SOCHI, Russia – A balletic, artistic and, at times, seat-shaking celebration in a ceremony designed to reintroduce Russia to the world kicked off the Sochi Olympics on Friday.
President Vladimir Putin, in a black winter coat in near-freezing temperatures, opened the XXII Olympic Winter Games one night after competition began in the Black Sea resort.
The night’s climax, after 2 hours, 40 minutes, was the end of the longest torch relay in Winter Olympics history.
Olympic champions hockey goalie Vladislav Tretiak and figure skater Irina Rodnina jointly lit the flame, a nod to two Winter Olympic sports that the Soviet Union and Russia have long excelled at.
The night also included an early glitch.
Five stars drifted in the air above the middle of the stadium floor with the intention of turning into the Olympic rings. Four stars unfurled, but the fifth did not.
The rest of the program went smoothly inside Fisht Stadium, whose open ends tunneled in near-freezing temperatures all night.
The torch relay finished with six famous Russian Olympians meeting on the stadium floor. Two of them ventured outside the stadium.
Grand Slam tennis champion Maria Sharapova carried the Olympic flame in the stadium from below the middle of the floor. She bravely jogged without a hat or gloves in about 35 degrees.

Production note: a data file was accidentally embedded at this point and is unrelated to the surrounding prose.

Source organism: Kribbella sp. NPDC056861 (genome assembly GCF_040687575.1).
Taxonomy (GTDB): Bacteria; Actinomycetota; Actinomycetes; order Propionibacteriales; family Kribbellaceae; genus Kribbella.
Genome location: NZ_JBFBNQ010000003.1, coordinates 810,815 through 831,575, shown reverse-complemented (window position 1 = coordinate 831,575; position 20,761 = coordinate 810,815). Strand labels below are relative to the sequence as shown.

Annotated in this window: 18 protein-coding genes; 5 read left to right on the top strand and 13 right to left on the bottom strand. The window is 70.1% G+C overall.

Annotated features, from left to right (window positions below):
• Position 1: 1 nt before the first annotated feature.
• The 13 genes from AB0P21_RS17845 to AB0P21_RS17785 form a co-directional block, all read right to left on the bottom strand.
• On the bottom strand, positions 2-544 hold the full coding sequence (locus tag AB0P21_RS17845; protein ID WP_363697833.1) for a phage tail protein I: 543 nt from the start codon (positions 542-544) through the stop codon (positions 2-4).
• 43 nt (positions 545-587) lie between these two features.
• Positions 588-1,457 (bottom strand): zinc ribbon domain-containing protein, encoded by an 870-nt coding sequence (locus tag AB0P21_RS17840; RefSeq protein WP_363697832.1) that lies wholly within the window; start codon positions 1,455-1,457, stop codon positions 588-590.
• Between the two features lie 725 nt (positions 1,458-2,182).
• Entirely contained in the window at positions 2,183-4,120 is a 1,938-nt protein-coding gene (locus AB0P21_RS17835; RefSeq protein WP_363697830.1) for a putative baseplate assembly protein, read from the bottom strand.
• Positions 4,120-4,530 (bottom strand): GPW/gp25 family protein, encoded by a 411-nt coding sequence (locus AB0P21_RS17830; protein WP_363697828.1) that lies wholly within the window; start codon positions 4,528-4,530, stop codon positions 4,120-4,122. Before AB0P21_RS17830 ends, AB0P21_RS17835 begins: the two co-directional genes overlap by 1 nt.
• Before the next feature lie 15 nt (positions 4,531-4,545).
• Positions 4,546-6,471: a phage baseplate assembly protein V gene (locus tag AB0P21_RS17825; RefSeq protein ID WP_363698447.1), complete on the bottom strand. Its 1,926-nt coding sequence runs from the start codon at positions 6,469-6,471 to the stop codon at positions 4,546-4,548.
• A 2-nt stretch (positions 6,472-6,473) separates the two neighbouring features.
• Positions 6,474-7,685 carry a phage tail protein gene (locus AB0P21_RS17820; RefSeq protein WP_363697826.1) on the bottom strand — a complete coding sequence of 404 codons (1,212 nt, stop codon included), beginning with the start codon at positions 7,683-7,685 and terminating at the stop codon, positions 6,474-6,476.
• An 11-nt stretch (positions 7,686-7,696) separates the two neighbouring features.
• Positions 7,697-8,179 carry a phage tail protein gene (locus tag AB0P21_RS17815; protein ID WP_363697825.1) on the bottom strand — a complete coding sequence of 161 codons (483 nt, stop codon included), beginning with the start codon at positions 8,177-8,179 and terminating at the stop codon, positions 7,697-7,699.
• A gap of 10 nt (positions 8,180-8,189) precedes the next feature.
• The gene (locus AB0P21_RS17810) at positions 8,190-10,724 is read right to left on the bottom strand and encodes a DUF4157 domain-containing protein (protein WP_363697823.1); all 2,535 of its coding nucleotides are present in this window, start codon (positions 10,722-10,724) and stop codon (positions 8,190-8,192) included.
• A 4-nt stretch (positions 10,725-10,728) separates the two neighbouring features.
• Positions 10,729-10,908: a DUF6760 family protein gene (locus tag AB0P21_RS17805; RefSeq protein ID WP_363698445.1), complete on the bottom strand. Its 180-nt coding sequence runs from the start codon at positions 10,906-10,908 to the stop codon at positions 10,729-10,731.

Sharapova handed her torch to pole vault champion Yelena Isinbayeva. They ran together to Greco-Roman wrestler Aleksander Karelin.
The trio made it to rhythmic gymnast Alina Kabaeva. Finally, the three-time Olympic champion figure skater Rodnina, 64, took it and, after a short introduction, handed it to the three-time medalist Tretiak, 61.
Tretiak carried the flame with Rodnina by his side out of one of Fisht Stadium’s open end zones, past lines of people, including volunteers, and toward the Olympic cauldron in the distance.
They jogged for about 2 minutes before reaching the cauldron, the duo a contrast in sizes. They jointly lit a mini torch, which sparked a flame running up to the top of the cauldron in a couple seconds.
Most spectators inside the stadium could not see Tretiak and Rodnina. They watched on screens and listened to fast-paced instrumental music.
Earlier, Putin cracked a small smile as he voiced a short, scripted sentence read by a head of state at every Olympics. He declared the Games open. Fireworks followed outside the stadium.